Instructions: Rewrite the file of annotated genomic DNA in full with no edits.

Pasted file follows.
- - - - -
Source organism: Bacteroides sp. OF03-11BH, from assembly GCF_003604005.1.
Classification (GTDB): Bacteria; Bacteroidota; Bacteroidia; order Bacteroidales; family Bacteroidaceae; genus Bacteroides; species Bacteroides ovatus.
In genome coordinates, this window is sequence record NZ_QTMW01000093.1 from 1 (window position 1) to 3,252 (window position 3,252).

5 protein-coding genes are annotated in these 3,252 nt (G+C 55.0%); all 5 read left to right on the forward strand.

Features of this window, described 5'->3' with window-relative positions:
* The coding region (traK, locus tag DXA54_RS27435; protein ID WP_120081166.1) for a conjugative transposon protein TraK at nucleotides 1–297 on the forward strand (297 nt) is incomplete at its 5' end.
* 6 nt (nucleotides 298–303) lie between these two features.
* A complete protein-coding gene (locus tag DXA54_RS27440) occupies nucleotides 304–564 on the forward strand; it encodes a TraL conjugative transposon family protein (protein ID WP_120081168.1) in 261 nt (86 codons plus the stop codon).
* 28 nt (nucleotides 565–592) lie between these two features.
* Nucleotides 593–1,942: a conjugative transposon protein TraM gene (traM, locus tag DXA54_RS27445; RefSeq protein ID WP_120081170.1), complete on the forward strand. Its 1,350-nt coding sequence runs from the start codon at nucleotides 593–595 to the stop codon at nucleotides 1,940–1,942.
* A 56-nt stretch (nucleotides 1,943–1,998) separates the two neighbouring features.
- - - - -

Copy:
Source organism: Bacteroides sp. OF03-11BH, from assembly GCF_003604005.1.
Classification (GTDB): Bacteria; Bacteroidota; Bacteroidia; order Bacteroidales; family Bacteroidaceae; genus Bacteroides; species Bacteroides ovatus.
In genome coordinates, this window is sequence record NZ_QTMW01000093.1 from 1 (window position 1) to 3,252 (window position 3,252).

5 protein-coding genes are annotated in these 3,252 nt (G+C 55.0%); all 5 read left to right on the forward strand.

Features of this window, described 5'->3' with window-relative positions:
* The coding region (traK, locus tag DXA54_RS27435; protein ID WP_120081166.1) for a conjugative transposon protein TraK at nucleotides 1–297 on the forward strand (297 nt) is incomplete at its 5' end.
* 6 nt (nucleotides 298–303) lie between these two features.
* A complete protein-coding gene (locus tag DXA54_RS27440) occupies nucleotides 304–564 on the forward strand; it encodes a TraL conjugative transposon family protein (protein ID WP_120081168.1) in 261 nt (86 codons plus the stop codon).
* 28 nt (nucleotides 565–592) lie between these two features.
* Nucleotides 593–1,942: a conjugative transposon protein TraM gene (traM, locus tag DXA54_RS27445; RefSeq protein ID WP_120081170.1), complete on the forward strand. Its 1,350-nt coding sequence runs from the start codon at nucleotides 593–595 to the stop codon at nucleotides 1,940–1,942.
* A 56-nt stretch (nucleotides 1,943–1,998) separates the two neighbouring features.